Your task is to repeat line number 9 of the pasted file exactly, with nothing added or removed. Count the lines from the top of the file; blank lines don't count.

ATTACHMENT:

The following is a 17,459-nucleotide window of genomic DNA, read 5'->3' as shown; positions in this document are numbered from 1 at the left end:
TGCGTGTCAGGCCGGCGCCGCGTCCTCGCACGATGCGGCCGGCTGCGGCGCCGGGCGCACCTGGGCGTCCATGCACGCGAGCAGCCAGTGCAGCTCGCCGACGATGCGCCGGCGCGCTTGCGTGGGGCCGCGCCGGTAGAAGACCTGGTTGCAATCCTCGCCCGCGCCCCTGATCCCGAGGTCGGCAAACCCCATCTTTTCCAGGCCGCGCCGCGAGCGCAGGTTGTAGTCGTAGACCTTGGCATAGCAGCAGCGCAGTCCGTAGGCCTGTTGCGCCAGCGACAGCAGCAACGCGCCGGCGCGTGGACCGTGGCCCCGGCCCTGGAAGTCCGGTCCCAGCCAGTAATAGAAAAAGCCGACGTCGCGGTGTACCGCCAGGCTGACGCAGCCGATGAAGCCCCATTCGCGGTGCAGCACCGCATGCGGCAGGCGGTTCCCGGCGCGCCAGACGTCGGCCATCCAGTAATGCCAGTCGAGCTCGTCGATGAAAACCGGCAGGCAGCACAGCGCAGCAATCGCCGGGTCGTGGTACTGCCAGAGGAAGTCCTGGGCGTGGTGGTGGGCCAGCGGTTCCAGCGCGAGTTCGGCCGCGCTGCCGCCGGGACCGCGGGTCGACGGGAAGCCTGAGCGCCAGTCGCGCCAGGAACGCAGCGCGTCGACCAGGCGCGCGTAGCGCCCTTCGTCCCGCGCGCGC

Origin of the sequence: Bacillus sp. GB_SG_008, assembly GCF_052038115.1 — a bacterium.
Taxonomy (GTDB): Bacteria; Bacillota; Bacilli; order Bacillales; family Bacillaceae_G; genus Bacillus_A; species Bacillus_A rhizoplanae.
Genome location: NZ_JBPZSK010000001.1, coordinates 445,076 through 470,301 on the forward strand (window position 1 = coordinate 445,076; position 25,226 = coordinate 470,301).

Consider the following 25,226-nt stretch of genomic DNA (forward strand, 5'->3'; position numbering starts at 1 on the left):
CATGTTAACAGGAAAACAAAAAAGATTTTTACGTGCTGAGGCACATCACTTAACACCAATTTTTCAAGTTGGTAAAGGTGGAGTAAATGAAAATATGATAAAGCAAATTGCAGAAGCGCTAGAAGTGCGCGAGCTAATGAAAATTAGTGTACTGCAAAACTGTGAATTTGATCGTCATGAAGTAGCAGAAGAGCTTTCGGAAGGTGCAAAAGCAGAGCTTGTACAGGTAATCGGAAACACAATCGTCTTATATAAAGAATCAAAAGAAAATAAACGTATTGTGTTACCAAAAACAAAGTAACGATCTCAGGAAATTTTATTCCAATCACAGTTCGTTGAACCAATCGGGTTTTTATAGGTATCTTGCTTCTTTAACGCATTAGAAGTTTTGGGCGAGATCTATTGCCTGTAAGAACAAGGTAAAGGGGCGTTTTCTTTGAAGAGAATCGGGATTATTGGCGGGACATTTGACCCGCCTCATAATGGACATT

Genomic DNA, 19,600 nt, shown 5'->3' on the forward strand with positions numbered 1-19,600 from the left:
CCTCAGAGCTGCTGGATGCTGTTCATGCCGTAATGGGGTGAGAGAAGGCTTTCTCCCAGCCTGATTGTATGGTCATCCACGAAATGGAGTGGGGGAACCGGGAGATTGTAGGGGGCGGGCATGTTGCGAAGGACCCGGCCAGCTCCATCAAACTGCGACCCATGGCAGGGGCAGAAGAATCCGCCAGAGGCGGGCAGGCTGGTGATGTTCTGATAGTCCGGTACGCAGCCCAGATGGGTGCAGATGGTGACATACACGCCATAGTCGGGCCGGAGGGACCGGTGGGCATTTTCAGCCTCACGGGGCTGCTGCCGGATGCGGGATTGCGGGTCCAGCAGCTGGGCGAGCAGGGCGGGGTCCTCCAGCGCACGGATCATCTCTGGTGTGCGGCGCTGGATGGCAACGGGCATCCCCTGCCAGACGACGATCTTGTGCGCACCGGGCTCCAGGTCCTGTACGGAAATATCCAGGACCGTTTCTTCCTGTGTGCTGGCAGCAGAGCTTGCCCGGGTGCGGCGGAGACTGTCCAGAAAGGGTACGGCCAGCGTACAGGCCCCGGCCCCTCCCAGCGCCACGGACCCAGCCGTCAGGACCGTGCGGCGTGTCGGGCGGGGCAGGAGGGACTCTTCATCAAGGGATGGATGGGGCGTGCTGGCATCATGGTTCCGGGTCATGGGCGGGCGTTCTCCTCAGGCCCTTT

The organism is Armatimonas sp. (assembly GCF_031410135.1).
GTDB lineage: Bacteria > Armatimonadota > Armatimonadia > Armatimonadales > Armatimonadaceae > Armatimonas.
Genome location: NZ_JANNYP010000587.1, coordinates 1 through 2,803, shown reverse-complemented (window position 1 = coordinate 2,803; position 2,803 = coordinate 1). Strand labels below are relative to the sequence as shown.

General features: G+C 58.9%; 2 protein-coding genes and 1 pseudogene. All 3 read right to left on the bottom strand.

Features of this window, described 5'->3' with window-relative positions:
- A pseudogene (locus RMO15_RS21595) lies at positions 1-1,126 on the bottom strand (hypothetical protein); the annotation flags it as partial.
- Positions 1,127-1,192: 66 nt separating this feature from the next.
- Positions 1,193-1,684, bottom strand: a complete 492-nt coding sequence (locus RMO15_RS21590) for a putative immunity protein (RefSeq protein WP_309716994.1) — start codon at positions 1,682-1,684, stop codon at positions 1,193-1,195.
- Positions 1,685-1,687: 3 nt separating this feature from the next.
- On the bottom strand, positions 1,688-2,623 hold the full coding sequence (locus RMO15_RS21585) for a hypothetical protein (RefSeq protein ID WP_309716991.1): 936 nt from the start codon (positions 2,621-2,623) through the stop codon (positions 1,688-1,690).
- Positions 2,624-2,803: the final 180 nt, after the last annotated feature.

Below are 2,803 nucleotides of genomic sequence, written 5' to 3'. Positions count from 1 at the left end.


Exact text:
CCTCAGAGCTGCTGGATGCTGTTCATGCCGTAATGGGGTGAGAGAAGGCTTTCTCCCAGCCTGATTGTATGGTCATCCACGAAATGGAGTGGGGGAACCGGGAGATTGTAGGGGGCGGGCATGTTGCGAAGGACCCGGCCAGCTCCATCAAACTGCGACCCATGGCAGGGGCAGAAGAATCCGCCAGAGGCGGGCAGGCTGGTGATGTTCTGATAGTCCGGTACGCAGCCCAGATGGGTGCAGATGGTGACATACACGCCATAGTCGGGCCGGAGGGACCGGTGGGCATTTTCAGCCTCACGGGGCTGCTGCCGGATGCGGGATTGCGGGTCCAGCAGCTGGGCGAGCAGGGCGGGGTCCTCCAGCGCACGGATCATCTCTGGTGTGCGGCGCTGGATGGCAACGGGCATCCCCTGCCAGACGACGATCTTGTGCGCACCGGGCTCCAGGTCCTGTACGGAAATATCCAGGACCGTTTCTTCCTGTGTGCTGGCAGCAGAGCTTGCCCGGGTGCGGCGGAGACTGTCCAGAAAGGGTACGGCCAGCGTACAGGCCCCGGCCCCTCCCAGCGCCACGGACCCAGCCGTCAGGACCGTGCGGCGTGTCGGGCGGGGCAGGAGGGACTCTTCATCAAGGGATGGATGGGGCGTGCTGGCATCATGGTTCCGGGTCATGGGCGGGCGTTCTCCTCAGGCCCTTT